Microfinance lenders targeting poverty-striken women - UN expert | Daily News

Microfinance lenders targeting poverty-striken women - UN expert

UN Independent Expert on Foreign Debt and Human Rights Juan Pablo Bohoslavsky. Picture by Saman Sri Wedage
UN Independent Expert on Foreign Debt and Human Rights Juan Pablo Bohoslavsky. Picture by Saman Sri Wedage

The UN independent expert on foreign debt and human rights, Juan Pablo Bohoslavsky yesterday said that microfinance lenders are targeting women in areas that are below the poverty line and affected by war and these institutions charge upto 220 per cent interest rates for their loans as compound interest.

Bohoslavsky added that some cases have been reported to him where women have been pressured by debt collectors to exchange ‘sexual favours’ for outstanding instalments.

“I have also learned of cases of borrowers who have tried to sell their kidneys for money to repay loans”, Bohoslavsky added.

He was speaking at a press conference held at the end of his nine day official tour of Sri Lanka yesterday.

“The mechanism has been designed to make huge profits for the lenders and put a very heavy burden on the shoulders of the largely poor female borrowers,” he stressed

Bohoslavsky noted that human rights should be at the center of all efforts to create economic growth that would benefit everyone and have an equitable distribution of wealth.

He further said that the Sri Lankan Government should undertake an assessment of the human rights impact of both its economic reform policies and infrastructure projects. All international lenders and donors I met in Colombo expressed concerns for the environment and human rights implications of the projects they finance. However, ,none of them have in place a human rights impact assessment framework. Some mentioned “social” and “gender” impact evaluations conducted before taking the final decision on the project, but the legal standards against which the projects are assessed were not clear and the result of these evaluations are not publicly available. Therefore, I advise international finical partners to establish more robust frame works to assess the human rights implications of the projects, covering both substantive and procedural rights.

The strategy chosen by the Government, as recommended by the International Monetary Fund (IMF), was to stabilize the economy by strengthening the fiscal and external sectors via international borrowing. It also included developing mega infrastructure projects, many of them launched during previous administrations,” Bohoslavsky said.

Servicing this debt is now the country’s most important expenditure, and a significant amount of borrowing is being allocated for this purpose,” he added.

“However, social spending should not be cut in order to repay growing debts if less harmful policy options are available. There are other options to consider. These include boosting domestic demand through progressive tax reforms, expanding social benefits, increasing minimum wages and renegotiating the debt with creditors in order to generate revenues to ensure that no one is left behind,” Bohoslavsky stressed.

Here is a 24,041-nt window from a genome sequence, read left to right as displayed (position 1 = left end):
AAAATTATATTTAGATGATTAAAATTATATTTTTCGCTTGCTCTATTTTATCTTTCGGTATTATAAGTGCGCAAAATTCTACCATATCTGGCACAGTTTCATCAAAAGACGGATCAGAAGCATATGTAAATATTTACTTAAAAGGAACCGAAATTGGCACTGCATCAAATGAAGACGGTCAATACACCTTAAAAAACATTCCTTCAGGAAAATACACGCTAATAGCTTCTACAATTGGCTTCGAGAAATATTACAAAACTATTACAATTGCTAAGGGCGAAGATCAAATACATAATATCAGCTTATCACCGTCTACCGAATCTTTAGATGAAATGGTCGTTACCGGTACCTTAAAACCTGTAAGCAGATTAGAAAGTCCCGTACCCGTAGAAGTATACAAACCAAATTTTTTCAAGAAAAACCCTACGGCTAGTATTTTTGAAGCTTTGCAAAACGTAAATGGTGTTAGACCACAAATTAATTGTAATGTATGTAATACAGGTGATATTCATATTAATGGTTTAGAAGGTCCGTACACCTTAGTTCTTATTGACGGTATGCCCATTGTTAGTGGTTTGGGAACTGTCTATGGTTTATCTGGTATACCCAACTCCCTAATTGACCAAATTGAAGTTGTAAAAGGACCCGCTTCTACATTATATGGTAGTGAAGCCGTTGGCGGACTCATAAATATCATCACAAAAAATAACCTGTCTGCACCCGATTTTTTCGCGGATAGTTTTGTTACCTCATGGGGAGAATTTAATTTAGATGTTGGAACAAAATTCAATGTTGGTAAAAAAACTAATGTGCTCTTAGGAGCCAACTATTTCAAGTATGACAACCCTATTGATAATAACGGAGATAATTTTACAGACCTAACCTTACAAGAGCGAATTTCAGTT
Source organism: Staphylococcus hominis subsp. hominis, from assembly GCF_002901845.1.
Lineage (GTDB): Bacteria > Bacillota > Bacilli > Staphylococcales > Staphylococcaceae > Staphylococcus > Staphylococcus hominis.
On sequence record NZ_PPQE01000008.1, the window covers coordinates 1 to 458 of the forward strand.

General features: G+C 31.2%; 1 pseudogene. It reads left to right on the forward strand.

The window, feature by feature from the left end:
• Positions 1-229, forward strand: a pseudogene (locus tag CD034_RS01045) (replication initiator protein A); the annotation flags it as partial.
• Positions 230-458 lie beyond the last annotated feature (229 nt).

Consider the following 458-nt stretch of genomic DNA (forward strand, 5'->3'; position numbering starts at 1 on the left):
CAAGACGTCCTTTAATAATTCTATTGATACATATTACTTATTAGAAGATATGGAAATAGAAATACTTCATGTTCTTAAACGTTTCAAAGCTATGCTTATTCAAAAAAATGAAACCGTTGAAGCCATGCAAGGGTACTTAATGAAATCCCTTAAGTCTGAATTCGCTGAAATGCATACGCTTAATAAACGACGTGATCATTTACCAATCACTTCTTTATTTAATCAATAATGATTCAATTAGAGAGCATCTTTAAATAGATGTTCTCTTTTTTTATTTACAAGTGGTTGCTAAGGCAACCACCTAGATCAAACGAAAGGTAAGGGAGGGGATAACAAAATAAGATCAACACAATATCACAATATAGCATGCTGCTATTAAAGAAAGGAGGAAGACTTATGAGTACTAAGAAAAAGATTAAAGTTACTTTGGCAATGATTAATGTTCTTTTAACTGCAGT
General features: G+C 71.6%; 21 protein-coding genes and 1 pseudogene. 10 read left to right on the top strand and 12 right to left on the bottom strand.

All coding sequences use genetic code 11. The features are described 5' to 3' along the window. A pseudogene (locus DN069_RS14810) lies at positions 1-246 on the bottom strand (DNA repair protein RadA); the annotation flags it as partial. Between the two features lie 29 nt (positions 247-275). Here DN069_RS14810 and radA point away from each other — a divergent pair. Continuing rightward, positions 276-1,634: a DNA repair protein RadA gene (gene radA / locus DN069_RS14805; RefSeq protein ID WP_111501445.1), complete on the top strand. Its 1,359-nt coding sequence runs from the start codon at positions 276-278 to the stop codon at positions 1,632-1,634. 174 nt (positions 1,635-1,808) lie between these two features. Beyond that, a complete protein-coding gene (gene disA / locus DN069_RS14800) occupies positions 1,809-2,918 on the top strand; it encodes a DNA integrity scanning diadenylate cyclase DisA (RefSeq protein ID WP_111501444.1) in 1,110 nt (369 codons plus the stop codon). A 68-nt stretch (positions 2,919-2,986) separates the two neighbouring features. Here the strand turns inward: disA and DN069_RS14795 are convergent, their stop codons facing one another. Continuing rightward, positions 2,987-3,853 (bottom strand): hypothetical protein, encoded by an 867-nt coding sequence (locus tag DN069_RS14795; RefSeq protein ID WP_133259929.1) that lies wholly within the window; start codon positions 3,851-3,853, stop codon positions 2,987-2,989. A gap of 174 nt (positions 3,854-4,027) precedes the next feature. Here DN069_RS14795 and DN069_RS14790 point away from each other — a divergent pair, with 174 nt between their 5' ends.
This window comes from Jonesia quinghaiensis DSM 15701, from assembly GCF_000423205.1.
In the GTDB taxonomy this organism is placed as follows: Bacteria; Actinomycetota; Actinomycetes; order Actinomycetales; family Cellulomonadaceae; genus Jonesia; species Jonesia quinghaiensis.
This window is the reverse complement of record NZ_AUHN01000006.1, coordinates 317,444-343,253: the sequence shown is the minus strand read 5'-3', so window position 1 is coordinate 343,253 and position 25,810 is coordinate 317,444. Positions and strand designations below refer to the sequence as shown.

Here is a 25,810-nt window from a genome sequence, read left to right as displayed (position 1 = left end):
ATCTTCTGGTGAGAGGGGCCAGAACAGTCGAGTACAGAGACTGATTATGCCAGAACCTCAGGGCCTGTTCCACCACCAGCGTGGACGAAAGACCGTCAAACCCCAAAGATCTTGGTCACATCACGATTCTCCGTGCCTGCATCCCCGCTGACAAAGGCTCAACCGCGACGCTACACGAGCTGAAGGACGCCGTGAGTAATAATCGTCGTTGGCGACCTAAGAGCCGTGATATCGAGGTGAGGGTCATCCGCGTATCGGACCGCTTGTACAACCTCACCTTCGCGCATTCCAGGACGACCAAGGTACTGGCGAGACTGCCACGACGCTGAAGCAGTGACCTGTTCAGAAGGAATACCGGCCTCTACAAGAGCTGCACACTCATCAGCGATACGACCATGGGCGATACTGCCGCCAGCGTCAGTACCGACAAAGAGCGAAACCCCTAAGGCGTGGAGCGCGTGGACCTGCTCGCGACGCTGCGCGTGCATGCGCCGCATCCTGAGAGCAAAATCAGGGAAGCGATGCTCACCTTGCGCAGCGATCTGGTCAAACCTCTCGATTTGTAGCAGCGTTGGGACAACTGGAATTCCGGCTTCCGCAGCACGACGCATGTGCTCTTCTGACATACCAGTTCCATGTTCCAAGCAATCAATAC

This government has advanced strict measures to reduce fiscal deficit, aiming to reach the 3.5 percent target by 20202. Significant efforts have been deployed by the government to maintain macroeconomic stability and a range of reforms were adopted to serve that goal. Besides fiscal consolidation measures, there were also reforms on its social safety net programmes. Sri Lanka’s vision 2025 programe implemented by present government lays out a series of announced measures for 2025 including deregulatory reforms impacting on land and the labour market.

In my view, while maintaining macroeconomic stability is an important concern, this aim should not prevent human rights assessments of these planned reforms, in line with international human rights standards.

I also welcome the announced raise in expenditure on education and health in 2018 . Yet, it was brought to my attention that social spending has not always matched budget estimations in the past. Government has expressed its intention of engaging in public private partnerships in important social sectors such as health, education, etc. These efforts of public private partnerships should not replace the Government’s primary obligation of ensuring the economic, social and cultural rights equally among everyone and its obligation in allocating maximum available resources.

There is a consensus that a greater mobilisation of resources is needed. It has been estimated that the majority of all illicit financial flows in the world are related to cross-border tax-related transactions. However, because tax evasion is not considered a predicate offence in the country, banks do not have a duty to report suspicious transactions of their clients in relation to tax evasion. I urge the Government to close this legal gap,” the expert said.

The government has taken measures to broaden its tax base. Yet, high fiscal deficit remains and public finances are affected by limited reserves. I would like to highlight the adoption of the Inland Revenue Act in 2017, which contributes to simplify tax collection and expand the tax base. Similarly, I recognize efforts deployed by the Government to tackle existent discretion regarding tax exemptions. However, it is my view that further steps need to be taken in order to ensure that income and wealth taxes effectively and sufficiently generate public revenues while reducing economic and social inequality in the country.

Since the end of the war in 2009, large-scale infrastructure projects including the Colombo Outer Circular Expressway, power plants, the Hambantota Port and Hambantota Airport have been started across the country.

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